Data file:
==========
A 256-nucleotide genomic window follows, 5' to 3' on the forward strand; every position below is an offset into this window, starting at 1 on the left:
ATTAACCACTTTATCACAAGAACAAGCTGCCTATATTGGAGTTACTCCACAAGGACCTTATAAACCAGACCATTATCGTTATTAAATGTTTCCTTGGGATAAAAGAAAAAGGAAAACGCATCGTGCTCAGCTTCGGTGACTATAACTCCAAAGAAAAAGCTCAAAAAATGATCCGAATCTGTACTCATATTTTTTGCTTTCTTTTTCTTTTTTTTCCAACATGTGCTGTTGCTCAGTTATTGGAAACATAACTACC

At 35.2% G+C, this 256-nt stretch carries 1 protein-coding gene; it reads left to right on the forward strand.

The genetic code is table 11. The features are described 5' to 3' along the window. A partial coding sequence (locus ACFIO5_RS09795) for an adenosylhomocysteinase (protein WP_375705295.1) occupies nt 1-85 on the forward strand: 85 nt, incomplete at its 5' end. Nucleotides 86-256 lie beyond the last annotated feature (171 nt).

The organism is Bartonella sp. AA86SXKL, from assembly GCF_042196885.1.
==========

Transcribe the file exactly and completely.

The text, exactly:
A 256-nucleotide genomic window follows, 5' to 3' on the forward strand; every position below is an offset into this window, starting at 1 on the left:
ATTAACCACTTTATCACAAGAACAAGCTGCCTATATTGGAGTTACTCCACAAGGACCTTATAAACCAGACCATTATCGTTATTAAATGTTTCCTTGGGATAAAAGAAAAAGGAAAACGCATCGTGCTCAGCTTCGGTGACTATAACTCCAAAGAAAAAGCTCAAAAAATGATCCGAATCTGTACTCATATTTTTTGCTTTCTTTTTCTTTTTTTTCCAACATGTGCTGTTGCTCAGTTATTGGAAACATAACTACC

At 35.2% G+C, this 256-nt stretch carries 1 protein-coding gene; it reads left to right on the forward strand.

The genetic code is table 11. The features are described 5' to 3' along the window. A partial coding sequence (locus ACFIO5_RS09795) for an adenosylhomocysteinase (protein WP_375705295.1) occupies nt 1-85 on the forward strand: 85 nt, incomplete at its 5' end. Nucleotides 86-256 lie beyond the last annotated feature (171 nt).

The organism is Bartonella sp. AA86SXKL, from assembly GCF_042196885.1.